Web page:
As my semester studying abroad in Granada, Spain comes to a close, I wanted to put together a list of my top 10 tips for studying abroad that would have been helpful to read before I embarked on this adventure. These are in no particular order. Some of these apply to studying abroad in general but some of them are specific to Spain.
1 – Speak Spanish as much as possible!!! It does NOT matter what level you are at, go for it! If you start to feel nervous or embarrassed, it’s completely okay but keep trying. I promise you will not regret putting yourself out there in this way and will learn as much as possible the more you actively engage with the language. In general, 99% of the people I have encountered here are so patient and helpful with language learners. My Spanish professors at my university in the U.S. were more intimidating than anyone I ever talked to in Spain. It can be tempting in bigger cities/areas with more tourists to revert back to English, but don’t give in. It is sooo worth it to keep practicing! You will be proud of yourself for committing to it and going all in!
2 – Learn to operate the transportation of your city early on. For me, this was the bus and metro system. The more you use it, the less daunting it will feel. Early on in your program, ask a local friend to help you or find a study abroad friend and figure it out together. Also, decide if it makes sense for you to buy a bus or metro card instead of paying each time. Sometimes it is cheaper this way! Halfway through my program I realized it was way cheaper if I loaded money onto my student ID and paid for the bus that way instead of paying in change each time. Don’t be the study abroad student taking cabs and ubers all the time when there are easier, cheaper, more convenient, and eco friendly ways to get around! However, if you get confused or lost or are in a pinch, don’t beat yourself up if you do have to call an uber, it happens!
3 – Invest in a good pair or walking shoes, seriously! Walking is a primary mode of transportation in the majority of Spanish cities I have visited and Europe in general. Make this easier and more enjoyable for yourself by investing in a solid pair of walking shoes. Trust me, you will love your scenic walk to class and exploring the city this way. We walked a ton during the orientation phase of my program so I was grateful I brought a good pair with me. However, if you do happen to forget, Spain is a great place to buy good quality shoes at an affordable price. Granada specifically has amazing shoe shops!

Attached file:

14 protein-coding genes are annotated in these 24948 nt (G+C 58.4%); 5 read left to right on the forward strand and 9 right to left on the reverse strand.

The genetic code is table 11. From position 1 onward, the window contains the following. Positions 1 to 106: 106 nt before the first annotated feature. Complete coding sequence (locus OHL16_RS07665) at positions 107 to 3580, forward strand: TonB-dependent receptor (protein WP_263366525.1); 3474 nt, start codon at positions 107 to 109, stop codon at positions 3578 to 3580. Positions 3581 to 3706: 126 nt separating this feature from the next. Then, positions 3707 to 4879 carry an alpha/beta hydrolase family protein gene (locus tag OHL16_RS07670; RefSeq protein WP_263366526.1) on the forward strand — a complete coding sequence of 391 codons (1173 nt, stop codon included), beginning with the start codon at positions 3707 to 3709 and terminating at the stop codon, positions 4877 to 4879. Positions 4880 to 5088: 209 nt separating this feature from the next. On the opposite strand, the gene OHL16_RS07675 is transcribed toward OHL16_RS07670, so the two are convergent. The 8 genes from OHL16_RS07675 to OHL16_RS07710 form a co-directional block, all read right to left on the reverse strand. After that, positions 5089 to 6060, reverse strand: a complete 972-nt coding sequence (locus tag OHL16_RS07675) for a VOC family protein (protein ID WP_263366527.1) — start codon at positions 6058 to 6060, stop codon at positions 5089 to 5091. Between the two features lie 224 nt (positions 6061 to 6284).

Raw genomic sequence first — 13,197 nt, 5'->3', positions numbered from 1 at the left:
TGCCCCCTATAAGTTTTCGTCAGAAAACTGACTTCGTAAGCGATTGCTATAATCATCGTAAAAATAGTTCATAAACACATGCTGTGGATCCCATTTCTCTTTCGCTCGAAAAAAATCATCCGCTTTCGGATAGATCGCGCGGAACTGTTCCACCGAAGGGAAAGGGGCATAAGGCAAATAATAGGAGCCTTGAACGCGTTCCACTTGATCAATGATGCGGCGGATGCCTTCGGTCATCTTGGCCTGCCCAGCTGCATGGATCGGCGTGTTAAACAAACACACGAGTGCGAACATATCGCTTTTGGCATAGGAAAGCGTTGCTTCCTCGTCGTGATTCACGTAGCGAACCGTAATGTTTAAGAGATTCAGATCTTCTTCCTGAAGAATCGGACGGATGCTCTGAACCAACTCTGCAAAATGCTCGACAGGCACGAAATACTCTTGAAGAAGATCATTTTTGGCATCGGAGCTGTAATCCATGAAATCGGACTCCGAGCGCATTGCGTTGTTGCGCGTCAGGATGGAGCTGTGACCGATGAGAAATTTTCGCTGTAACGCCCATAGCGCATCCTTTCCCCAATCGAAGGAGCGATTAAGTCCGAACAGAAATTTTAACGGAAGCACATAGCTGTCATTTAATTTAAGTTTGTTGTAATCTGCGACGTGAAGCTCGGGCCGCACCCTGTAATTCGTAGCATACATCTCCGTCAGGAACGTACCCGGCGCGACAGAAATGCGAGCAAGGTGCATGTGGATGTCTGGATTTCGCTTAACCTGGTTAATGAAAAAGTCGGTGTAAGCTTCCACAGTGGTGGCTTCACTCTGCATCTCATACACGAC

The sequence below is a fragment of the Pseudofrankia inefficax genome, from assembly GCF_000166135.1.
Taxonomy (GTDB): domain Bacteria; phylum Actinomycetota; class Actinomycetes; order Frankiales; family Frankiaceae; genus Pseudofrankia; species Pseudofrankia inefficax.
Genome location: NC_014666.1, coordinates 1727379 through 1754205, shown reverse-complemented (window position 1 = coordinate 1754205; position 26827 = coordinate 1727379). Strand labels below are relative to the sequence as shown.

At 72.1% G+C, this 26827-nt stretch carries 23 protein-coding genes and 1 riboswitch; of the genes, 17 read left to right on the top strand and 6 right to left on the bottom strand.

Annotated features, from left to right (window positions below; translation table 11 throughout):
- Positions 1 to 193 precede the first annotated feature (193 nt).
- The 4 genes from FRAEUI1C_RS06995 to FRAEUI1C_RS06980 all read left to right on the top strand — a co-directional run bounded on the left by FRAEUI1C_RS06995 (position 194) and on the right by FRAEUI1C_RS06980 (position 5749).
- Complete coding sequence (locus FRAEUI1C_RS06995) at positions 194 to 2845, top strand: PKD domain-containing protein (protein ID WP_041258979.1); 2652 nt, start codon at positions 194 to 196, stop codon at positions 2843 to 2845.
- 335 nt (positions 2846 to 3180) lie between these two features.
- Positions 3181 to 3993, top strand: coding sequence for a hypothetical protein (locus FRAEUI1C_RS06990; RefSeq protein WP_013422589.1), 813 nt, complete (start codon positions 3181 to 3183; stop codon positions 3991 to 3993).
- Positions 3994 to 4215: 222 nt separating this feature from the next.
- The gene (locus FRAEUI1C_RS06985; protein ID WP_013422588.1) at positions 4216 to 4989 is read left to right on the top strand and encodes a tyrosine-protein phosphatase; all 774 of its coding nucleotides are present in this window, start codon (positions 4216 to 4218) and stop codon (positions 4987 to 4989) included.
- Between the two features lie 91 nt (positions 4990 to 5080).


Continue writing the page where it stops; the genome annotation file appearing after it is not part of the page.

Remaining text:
4 – Try all the foods!!! I honestly did not realize that I sometimes have picky eater tendencies until studying abroad. BUT I never regretted trying a bite of something and Spain has so many unique foods that we don’t typically have in the US. You will never know if you like it unless you try it! Food is also always and forever a great talking point. The seafood scene is amazing here and I definitely tried many kinds of octopus, fish, squid, snails etc that I had never been exposed to in the US before.
5 – Get ready for the Spanish kiss & the *lack* of personal space. Literally everyone who has ever been to Spain talks about the Spanish kiss greeting yet I still felt unprepared for this. When Spainards greet someone, it’s usually with a kiss on both cheeks, starting with the one on the left. It took some getting used to, but I have begun to appreciate this tradition. It also can occur when meeting someone for the first time, which caught me by surprise more than once. Spaniards in general are comfortable with less personal space than is typical in the US. For example, if you bump shoulders with someone on the street or brush up against someone in a busy restaurant, Spaniards typically won’t be phased or even notice at all. This is not necessarily a bad thing but just something to mentally prepare for.